Every now and then I come across a book which is so thought-provoking that having reached the last page, I turn back to the beginning and start again. Essentialism: The Disciplined Pursuit of Less is one of those books.

On the platform, reading

The author, Greg McKeown, suggests three steps which the person who wishes to make the most of their life must take, and keep taking.

1) Decide what is most important. (Priority!)
2) Get rid of everything else.
3) Make the most important happen as easily as possible.

This applies not only to physical possessions, but (even more) to how you spend your time. “Dost thou love life?” Benjamin Franklin asks. “Then do not squander time, for that is the stuff life is made of.”

The first step reflects the undeniable fact that you cannot do (or have) it all. We cannot have every career, do every job, own all the clothes, or maintain all possible relationships. As Miss Pettigrew says, “There are times when decisions just have to be made, or you certainly will miss out.” Other people are generally only too happy to make these decisions for you – at worst, for what suits them, and at best, for what they think will suit you.

It's your decision

Of course, deciding what is really important in your life is seldom a quick or easy process, but then, it is your life. Worth taking the time, I would say.

Once the decisions have been made, comes the hard bit (what? you thought it was going to get easier from here?) – getting rid of the inessential. Clearing out one’s cupboards is relatively painless compared with learning to say no to people. Especially when what they are asking you to do is something good.

As a child, I read a book about a woman who went off to be a missionary in or near the Sahara. I don’t remember her name, or the author’s, or for that matter what the book was called. I’m not even sure it’s the same book. What I do remember is something she was told as a child: the good is often the enemy of the best.

Horatius at the Bridge

The good is often the enemy of the best. Because there isn’t room in your life for everything, and the best is outnumbered. Because the good is defensible, because you can rationalize it away, because it’s often easier, because people will be happy with you.

The good is often the enemy of the best. Give no quarter; stand your ground.

And the third step? Same time, same place, next week.
Because the third step, mild as it seems when compared to the first two, is actually a complete game-changer.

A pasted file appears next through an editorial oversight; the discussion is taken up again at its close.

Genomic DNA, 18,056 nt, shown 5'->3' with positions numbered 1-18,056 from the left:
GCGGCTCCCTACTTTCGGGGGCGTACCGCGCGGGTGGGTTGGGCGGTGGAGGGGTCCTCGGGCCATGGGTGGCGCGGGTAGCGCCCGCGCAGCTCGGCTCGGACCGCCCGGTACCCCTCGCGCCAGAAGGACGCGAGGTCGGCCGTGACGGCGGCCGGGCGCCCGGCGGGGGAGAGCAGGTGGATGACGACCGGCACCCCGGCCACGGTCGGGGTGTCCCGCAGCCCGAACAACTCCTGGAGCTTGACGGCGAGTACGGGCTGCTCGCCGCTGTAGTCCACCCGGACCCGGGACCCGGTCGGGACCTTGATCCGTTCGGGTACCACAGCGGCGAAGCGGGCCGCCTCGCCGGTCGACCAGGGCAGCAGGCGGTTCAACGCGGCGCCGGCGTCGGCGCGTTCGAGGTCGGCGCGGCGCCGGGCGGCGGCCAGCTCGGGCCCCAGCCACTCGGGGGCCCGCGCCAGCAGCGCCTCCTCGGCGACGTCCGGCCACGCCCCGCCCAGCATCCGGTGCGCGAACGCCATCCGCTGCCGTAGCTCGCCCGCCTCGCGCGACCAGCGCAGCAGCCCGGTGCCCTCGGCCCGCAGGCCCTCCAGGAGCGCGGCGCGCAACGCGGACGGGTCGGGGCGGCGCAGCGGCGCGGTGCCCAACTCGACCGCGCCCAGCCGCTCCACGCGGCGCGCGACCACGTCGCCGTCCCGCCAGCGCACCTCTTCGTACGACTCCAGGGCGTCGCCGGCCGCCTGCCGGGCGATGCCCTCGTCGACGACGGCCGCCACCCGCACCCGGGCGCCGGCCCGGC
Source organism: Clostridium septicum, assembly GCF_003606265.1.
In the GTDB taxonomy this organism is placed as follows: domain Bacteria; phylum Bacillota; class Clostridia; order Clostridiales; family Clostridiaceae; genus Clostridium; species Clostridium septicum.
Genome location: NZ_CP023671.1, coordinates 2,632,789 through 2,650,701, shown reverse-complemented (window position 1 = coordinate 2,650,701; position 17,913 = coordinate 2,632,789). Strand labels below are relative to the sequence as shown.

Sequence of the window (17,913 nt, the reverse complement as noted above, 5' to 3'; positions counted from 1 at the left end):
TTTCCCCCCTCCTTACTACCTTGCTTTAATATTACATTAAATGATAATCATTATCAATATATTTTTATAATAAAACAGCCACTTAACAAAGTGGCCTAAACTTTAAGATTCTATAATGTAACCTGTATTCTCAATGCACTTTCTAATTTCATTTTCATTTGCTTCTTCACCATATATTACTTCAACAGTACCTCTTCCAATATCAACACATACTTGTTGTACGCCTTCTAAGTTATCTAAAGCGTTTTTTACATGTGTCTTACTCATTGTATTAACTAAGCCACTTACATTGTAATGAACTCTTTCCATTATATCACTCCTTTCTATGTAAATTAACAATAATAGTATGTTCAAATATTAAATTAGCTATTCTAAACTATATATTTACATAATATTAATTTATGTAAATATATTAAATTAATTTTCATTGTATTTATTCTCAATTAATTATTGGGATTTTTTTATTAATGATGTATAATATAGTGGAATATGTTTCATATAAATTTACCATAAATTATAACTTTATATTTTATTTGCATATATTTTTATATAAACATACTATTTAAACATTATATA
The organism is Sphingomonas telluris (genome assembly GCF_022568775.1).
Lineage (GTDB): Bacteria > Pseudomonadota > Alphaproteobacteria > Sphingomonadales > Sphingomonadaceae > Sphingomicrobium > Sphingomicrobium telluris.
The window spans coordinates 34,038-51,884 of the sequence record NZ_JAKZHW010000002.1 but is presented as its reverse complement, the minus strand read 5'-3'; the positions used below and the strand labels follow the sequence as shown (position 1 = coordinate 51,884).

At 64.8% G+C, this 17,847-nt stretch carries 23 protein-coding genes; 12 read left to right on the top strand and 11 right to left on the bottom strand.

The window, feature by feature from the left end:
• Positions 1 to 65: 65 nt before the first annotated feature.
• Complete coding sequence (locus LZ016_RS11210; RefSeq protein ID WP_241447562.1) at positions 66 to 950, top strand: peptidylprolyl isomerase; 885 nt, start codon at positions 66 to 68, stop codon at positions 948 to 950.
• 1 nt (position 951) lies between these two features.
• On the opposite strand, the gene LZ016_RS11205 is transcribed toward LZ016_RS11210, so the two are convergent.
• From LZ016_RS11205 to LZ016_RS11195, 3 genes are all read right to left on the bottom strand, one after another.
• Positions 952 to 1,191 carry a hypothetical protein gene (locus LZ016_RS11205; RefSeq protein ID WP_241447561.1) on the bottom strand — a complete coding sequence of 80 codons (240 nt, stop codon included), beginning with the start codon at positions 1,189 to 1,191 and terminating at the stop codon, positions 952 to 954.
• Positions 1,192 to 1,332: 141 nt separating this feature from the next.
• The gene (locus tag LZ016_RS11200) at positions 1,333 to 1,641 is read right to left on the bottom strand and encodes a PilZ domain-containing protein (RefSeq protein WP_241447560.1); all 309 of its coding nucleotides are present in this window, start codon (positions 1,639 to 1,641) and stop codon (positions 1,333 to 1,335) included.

Do You Have…

a) not enough stuff?
b) too much stuff?
c) the right amount of stuff?
d) the right amount, but the wrong stuff?
e) none of the above (please elucidate)


Who Would You Be If You Weren't Who You Are?

You know, the old “two roads diverged in a wood” scenario.

The road not taken. - - 1077046

I think everyone has, at some point in their life, faced a decision that will have an effect on the rest of their life. And if you haven’t yet, don’t worry: you will.

It’s generally fairly obvious that the decision is a major one: a move, a job, a relationship. Sometimes you don’t find out until later that the seemingly minor decision was actually the one which determined the course of your subsequent life, but usually it is helpfully signposted. Big Important Decision! You Can’t Afford To Screw This Up! No pressure…

For me, the decision came at the end of my last year at university – that’s the other thing about these important decisions, they’re usually impeccably timed for the most inconvenient possible moment.
Over the course of the year I had been seriously considering becoming a nun. Because what eccentric could resist a hat like this?

Bundesarchiv Bild 121-0320, Krakau, Gefängnis Montelupich, Klosterschwester

I jest, it wasn’t the Flying Nun headgear that attracted me.
To live in community, but in quietness, not noise; to have a regular routine, and the support of others in keeping to it; to not have to wonder about what to wear every morning; to live a life fully devoted to keeping the two great commands of Christ – love God and love others; these were all incentives.

But then….
I met the Caped Gooseberry.

Fortunately for all concerned, I didn’t loiter at the crossroads as long as Jane Christmas, who went to try life as a nun after her partner had proposed.
It fairly quickly became apparent to me that my calling did not lie in the monastic direction. Two roads diverged and I… I took the one less travelled by (there being a large number of monastic orders and only one Caped Gooseberry).

While there are still aspects of monastic life which appeal to me, I have no regrets. Particularly since most of the appealing bits can be enjoyed to some extent within the bonds of holy matrimony – although people will look at you oddly if you stroll around with habit and husband. I hear.
If we’d gone for a Japanese-style ceremony, I could even have had the starchy headgear…

A bride on her wedding day at Meiji Shrine, Tokyo, Japan

What roads have diverged in your life – and what lay down the paths you didn’t take?